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Have you ever tried chia seeds? I found out about these tiny nutrition powerhouses only recently and was surprised at how versatile they really are.
However, as small as they may be, chia seeds really do pack a punch when it comes to vitamins and minerals. So much so that I often add them to my smoothies, or sprinkle them on my salads or yogurts.
So let’s have a closer look at what chia seeds actually are, and what type of nutritional benefits they offer.
What Are Chia Seeds
Originally grown in central and southern Mexico and Guatemala, chia seeds were an important part of the Aztec and Mayan diet.
The chia plant (Salvia hispanica) is a member of the mint family, and is considered a pseudocereal, cultivated for its edible, hydrophilic chia seed.
The seeds of chia are either white or black, and even though the seeds are incredibly small, they offer a great amount of nutrition. Chia is essentially one of the most nutrient-dense foods you can find!
Nutritional Profile of Chia Seeds
Below table is a representation of the nutritional profile of (dried) chia seeds. As you can see, the amounts of certain vitamins and minerals in chia seeds is incredible.
Mind you, this is per 100g, and obviously we wouldn’t eat that much chia in one go. But still, it goes to show how nutrient dense chia seeds are.
|Chia Seeds Nutritional Profile (dried – 100 g)|
|Dietary fiber||34.4 g|
|Calcium||631 mg (63% DV)|
|Iron||7.72 mg (59% DV)|
|Magnesium||335 mg (94% DV)|
|Phosphorus||860 mg (123% DV)|
|Potassium||407 mg (9% DV)|
|Zinc||4.58 mg (48% DV)|
|Vitamin B1 (Thiamine)||0.620 mg (54% DV)|
|Vitamin B2 (Riboflavin)||0.170 mg (14% DV)|
|Vitamin B3 (Niacin)||8.830 mg (59% DV)|
|Vitamin C||1.6 mg (2% DV)|
|Vitamin E||0.5 mg (3% DV)|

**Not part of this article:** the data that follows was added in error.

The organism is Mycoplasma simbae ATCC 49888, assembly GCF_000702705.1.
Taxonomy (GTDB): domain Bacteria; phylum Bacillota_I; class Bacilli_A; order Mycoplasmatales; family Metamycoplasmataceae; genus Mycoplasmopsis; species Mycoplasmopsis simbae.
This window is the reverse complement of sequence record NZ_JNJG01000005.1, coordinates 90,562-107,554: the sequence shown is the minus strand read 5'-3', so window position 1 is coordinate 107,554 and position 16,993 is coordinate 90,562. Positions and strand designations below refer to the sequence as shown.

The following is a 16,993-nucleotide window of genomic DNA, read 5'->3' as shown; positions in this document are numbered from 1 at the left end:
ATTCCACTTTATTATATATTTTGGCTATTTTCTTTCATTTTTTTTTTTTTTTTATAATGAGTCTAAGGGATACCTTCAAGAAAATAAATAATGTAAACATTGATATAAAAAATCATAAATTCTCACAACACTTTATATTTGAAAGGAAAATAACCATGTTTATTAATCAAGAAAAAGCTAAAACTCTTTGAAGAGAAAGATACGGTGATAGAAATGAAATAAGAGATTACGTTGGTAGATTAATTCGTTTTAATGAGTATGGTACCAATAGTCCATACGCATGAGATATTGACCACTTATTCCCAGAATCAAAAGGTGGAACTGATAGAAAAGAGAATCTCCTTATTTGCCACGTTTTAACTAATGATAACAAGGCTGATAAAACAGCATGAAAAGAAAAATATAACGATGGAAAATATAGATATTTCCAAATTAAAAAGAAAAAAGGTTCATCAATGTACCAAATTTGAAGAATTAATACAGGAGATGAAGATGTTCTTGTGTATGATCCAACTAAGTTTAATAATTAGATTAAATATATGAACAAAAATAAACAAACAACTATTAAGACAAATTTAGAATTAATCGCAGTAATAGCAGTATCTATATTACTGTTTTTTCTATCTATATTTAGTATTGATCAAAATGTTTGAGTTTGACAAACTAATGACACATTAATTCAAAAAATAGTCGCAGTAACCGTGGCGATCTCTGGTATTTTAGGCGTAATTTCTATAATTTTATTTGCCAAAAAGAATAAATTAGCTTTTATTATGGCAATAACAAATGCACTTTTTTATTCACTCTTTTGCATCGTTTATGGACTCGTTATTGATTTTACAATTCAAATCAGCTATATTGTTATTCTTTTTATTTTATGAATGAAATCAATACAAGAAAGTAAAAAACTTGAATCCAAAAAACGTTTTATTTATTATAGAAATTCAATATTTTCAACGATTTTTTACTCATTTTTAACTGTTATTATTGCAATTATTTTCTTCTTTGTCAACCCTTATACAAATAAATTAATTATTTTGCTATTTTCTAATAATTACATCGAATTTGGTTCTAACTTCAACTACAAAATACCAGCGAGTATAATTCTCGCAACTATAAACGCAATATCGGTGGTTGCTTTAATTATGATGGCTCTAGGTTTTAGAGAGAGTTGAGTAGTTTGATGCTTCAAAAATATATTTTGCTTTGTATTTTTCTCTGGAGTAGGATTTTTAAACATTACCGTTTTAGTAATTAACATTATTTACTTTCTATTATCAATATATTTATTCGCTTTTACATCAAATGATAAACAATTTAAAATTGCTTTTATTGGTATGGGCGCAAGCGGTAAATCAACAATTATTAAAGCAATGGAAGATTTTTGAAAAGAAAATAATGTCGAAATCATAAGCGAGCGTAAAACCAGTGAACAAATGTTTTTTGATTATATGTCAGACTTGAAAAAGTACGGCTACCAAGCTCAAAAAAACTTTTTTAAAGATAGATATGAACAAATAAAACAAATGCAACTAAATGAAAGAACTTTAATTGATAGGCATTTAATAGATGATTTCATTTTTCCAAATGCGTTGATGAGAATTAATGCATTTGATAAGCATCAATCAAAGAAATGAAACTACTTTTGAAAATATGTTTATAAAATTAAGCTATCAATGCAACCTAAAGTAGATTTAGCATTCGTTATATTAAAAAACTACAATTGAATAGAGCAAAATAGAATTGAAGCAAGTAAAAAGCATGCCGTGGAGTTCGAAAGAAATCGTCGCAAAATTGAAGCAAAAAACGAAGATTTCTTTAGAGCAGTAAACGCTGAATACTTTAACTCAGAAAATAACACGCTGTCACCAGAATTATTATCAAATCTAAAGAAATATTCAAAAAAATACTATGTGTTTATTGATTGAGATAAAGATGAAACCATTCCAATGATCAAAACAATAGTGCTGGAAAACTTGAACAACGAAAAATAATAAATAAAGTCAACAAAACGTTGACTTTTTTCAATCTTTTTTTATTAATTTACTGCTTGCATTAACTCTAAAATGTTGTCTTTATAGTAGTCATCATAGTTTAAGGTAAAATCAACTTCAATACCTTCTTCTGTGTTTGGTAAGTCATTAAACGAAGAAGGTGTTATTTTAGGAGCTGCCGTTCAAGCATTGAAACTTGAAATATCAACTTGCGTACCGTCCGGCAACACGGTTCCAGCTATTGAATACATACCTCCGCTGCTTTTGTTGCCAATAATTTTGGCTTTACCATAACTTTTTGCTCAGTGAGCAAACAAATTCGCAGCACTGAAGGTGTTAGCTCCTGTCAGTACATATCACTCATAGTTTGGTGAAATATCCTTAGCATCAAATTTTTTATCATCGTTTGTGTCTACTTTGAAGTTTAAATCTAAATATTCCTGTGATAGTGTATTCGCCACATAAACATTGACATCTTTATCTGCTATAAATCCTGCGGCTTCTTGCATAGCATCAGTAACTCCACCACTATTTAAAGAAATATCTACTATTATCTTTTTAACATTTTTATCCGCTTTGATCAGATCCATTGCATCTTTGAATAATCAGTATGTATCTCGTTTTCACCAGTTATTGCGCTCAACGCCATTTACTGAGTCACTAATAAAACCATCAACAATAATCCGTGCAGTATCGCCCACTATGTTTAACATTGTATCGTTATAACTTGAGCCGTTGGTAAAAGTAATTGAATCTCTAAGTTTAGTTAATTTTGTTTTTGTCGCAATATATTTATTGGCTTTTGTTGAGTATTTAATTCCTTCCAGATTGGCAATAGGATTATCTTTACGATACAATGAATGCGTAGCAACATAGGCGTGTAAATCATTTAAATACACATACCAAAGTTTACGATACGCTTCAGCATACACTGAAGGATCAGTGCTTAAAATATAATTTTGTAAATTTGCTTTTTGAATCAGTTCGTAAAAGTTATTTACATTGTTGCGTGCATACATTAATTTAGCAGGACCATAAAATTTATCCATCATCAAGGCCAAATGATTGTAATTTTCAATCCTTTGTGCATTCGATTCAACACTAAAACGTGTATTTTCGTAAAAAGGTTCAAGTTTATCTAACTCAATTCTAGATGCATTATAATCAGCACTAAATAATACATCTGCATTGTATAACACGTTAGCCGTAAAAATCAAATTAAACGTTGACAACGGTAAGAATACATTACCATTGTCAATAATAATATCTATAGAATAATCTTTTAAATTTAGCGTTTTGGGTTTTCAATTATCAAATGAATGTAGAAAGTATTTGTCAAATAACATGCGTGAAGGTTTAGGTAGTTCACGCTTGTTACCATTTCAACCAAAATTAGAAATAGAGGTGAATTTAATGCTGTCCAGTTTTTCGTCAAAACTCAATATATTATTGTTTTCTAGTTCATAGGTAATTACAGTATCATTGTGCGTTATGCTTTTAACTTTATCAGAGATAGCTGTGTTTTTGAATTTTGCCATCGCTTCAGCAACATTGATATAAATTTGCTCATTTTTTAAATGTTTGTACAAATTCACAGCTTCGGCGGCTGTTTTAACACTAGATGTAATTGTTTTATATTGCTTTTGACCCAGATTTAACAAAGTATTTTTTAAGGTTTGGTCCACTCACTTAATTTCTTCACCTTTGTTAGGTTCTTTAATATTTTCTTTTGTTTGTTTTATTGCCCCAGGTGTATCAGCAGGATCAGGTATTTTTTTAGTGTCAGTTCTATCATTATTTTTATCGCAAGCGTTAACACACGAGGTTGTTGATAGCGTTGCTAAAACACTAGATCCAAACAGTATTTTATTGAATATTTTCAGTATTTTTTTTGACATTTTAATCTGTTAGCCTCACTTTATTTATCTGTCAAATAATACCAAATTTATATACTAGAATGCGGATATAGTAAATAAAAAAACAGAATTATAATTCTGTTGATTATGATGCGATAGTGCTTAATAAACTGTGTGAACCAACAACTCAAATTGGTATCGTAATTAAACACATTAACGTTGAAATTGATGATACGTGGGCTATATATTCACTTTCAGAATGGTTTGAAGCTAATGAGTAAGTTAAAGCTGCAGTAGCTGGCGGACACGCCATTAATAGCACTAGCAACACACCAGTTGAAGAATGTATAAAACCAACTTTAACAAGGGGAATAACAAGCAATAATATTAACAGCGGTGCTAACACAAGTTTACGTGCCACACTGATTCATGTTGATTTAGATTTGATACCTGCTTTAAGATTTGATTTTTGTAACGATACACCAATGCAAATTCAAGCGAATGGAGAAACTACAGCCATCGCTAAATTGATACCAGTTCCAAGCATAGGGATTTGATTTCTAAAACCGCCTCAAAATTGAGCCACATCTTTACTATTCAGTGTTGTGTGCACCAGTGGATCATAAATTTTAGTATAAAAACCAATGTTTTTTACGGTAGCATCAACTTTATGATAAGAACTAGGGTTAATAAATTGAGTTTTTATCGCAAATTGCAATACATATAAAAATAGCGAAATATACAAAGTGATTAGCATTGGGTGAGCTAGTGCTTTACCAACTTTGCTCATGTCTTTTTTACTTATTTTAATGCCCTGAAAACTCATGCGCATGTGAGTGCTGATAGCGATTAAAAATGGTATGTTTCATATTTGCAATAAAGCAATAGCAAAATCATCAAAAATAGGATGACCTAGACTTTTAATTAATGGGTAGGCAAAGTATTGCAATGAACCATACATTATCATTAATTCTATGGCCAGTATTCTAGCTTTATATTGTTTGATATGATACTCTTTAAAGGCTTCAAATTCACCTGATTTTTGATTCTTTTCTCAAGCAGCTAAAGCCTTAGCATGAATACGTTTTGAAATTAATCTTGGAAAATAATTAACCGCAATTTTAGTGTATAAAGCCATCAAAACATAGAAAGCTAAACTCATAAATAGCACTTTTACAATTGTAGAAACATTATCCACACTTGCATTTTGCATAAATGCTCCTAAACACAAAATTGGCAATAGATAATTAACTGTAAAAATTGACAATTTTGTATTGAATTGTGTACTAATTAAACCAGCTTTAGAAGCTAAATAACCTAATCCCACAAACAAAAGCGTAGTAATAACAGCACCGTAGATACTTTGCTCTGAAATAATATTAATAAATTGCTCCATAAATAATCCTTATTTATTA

|Vitamin B9 (Folate)||49 µg (12%)|
|Vitamin C||8.7 mg (10%)|
|Sources: USDA, Wikipedia|
Nutritional Benefits of Chia Seeds
The nutritional profile of chia seeds is quite impressive, to say the least. Let’s walk through some of the nutritional benefits of regularly including chia seeds in your diet.
For example, two tablespoons of chia seeds contain 3 times more iron and magnesium than a handful of spinach, as much calcium as half a glass of milk, twice the fiber of a cup of oatmeal and as much potassium as a small banana.
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Omega-3 Fatty Acids
Chia is very rich in omega-3 fatty acids. Omega-3 helps protect against inflammation such as heart disease and arthritis.
The human body does not produce omega acids on its own and we therefore must obtain them through food sources. Fish is of course a great source of omegas, but chia seeds are also packed with omega-3 and omega-6.
Chia seeds contain a staggering 34 grams of fiber per 100 grams.
Fiber is important for digestive health, and one or two tablespoons of these tiny little seeds every day is an excellent way of making sure you’re getting enough fiber.
Chia has strong benefits for diabetics. It has the ability to help the body regulate carbohydrates and the sugars they turn into.
When ingested, chia seeds form a type of barrier inside the stomach. This barrier helps to slow the ingestion of sugar into the blood stream which is very helpful for people who suffer from diabetes.
Chia is becoming increasingly popular with bodybuilders because the chia seed is a complete protein. Chia contains all essential amino acids which helps to perform better and build muscles faster.
Last but certainly not least, chia seeds are also a great source of antioxidants, helping our bodies fight against free radicals and prevent diseases.
How to Eat Chia Seeds
There are many different ways to incorporate chia seeds into your diet. Here are some practical ideas for you:
- The most common way of eating these is to sprinkle them on your cereal, salads, or yogurt.
- Chia seeds can also be mixed into green smoothies. The seeds form a gel type texture when soaked in liquid, so make sure you don’t add too much to your smoothie or it will get very thick.
- Simply mix a tablespoon of chia with your glass of water or fresh juice.
- Make a chia gel and use it to make puddings.